If there was any doubt that the Trump administration will seize on any and every pretext to slam immigrants, it should be put to rest now. The Immigration and Customs Enforcement (ICE) just issued guidance that is using the pandemic to kick out all international students who are not enrolled in regular, in-person classes starting this fall.
These rules will penalize students whose colleges have decided to go online—without securing any discernible economic, educational, health, or security upside for America. To the contrary, in fact. So why is the administration doing this? Basically to purge as many immigrants from the country as possible before the November elections—and discourage new ones from coming in.
Most foreign students come to American on non-immigrant F-1 and M-1 visas that require them to maintain a full course load in universities approved by ICE’s Student and Exchange Visitor Program (SEVP). In order to guard against diploma mills, SEVP offers accreditation mostly to universities that offer classroom instruction and usually limits foreign students to three credit hours of online instruction per semester.
But when the coronavirus hit and colleges moved everyone to online instruction, ICE did the only sensible thing and allowed international students to finish their spring and summer semesters by taking all their classes online like everyone else without voiding their visas. However, ICE is rescinding that guidance going forward and is stipulating that international students attending online-only programs must leave the United States. If they fail to do so, they’ll face deportation and risk getting permanently barred from the country.
There are 1.2 million foreign students in the U.S. enrolled in 8,700 universities. A third of these universities had already announced plans to go fully or partially online. This means that if these students are not able to switch to colleges offering on-campus instructions, which most of them won’t be able to do because colleges don’t have vacant seats, they will be instantly out of luck. But even those who manage to switch won’t necessarily be safe. Why? Because ICE is also saying that if secondary outbreaks prompt these universities to switch to distant learning in the fall, hardly a remote possibility, it will require the students to leave mid-semester—never mind that many of them have been paying full tuition fees that run upwards of $50,000 annually at many private nonprofit colleges. But ICE pooh-poohs their predicament claiming that they can go home and continue in their programs.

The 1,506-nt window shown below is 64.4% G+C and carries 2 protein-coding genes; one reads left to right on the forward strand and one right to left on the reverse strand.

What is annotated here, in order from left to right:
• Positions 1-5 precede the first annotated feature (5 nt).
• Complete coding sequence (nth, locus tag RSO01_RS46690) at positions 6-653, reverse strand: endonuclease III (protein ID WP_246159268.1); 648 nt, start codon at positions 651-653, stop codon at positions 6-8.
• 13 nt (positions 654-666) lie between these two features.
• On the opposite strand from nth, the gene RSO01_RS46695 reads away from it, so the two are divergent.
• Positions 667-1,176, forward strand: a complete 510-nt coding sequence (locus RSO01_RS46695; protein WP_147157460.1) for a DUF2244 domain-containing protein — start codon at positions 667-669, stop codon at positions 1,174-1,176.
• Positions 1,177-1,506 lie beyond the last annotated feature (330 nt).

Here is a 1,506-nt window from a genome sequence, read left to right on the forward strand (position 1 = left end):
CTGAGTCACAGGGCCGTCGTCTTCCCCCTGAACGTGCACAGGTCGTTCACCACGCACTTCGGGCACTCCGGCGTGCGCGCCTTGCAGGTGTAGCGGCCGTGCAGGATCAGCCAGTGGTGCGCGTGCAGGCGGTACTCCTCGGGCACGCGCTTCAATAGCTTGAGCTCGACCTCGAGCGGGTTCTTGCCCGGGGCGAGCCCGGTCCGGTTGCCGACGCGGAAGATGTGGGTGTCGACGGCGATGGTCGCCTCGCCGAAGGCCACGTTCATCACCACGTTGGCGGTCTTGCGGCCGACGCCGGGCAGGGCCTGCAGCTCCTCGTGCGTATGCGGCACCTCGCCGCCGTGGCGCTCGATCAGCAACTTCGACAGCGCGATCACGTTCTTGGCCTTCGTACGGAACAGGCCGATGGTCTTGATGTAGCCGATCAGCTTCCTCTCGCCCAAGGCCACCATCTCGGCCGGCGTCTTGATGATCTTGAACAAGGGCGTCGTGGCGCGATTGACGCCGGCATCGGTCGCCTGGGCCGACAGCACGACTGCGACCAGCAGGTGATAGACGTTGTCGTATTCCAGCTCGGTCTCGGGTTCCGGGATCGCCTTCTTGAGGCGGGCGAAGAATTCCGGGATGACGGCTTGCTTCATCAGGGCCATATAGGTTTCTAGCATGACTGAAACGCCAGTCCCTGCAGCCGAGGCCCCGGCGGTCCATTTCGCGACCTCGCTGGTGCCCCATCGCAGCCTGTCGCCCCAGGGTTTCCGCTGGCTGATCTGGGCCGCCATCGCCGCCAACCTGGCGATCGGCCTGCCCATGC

But that is easier said than done given that not all countries have reliable internet connections at all times. Moreover, trying to offer online instruction across time zones and continents will pose massive challenges. Will U.S. faculty hold office hours and students attend classes in the middle of the night? Also, one major attraction of an American education is the opportunity to experience American life and build networks with faculty and interact with peers from across the world. All of that will go out of the window if these kids are forced to return home.
International students, 5.5 percent of the higher education population, pumped $41 billion into American universities and supported nearly 460,000 campus and other jobs in the 2018-19 academic year, thanks to the top tuition dollars they pay. Universities rely on those contributions to subsidize in-state tuition for American kids. They also depend on foreign graduate students to assist in classroom instruction, especially in STEM fields that Americans typically shun. Many technical, hard science programs will have a tough time operating without access to their services.
All of this means that universities can’t end their reliance on foreign students on a dime, so to speak, without hurting American students especially at a time when state governments reeling from COVID-19-related revenue losses are cutting back their contributions. So many of them will be tempted to maintain campus instruction despite the added risk to the health of faculty and students—which is why ICE’s guidance is nothing short of “horrifying,” as the American Council on Education, a higher education lobbying group, put it.
Harvard University and Massachusetts Institute of Technology, both of whom had decided to move entirely online, have already sued over ICE’s new guidance. But even if the courts stay the rules pending a final ruling, something that could take a year, many students will leave rather than live in uncertainty in America. Moreover, new students will be reluctant to enroll next fall out of fear that if Trump gets re-elected, he’ll renew his slam on them at the drop of a hat. This means that regardless of whether Trump wins or loses in November, these rules will succeed in deterring foreign students for at least yet another year—after three years straight of declining enrollment.
Trump has already used the pandemic to shut down practically all legal immigration to the country till the end of this year including high-skilled workers and the family members of Americans and permanent residents.
But this is a diabolical plan whose only purpose is to feed this administration’s obsessive and irrational hostility towards foreigners and immigrants. There is really no other explanation.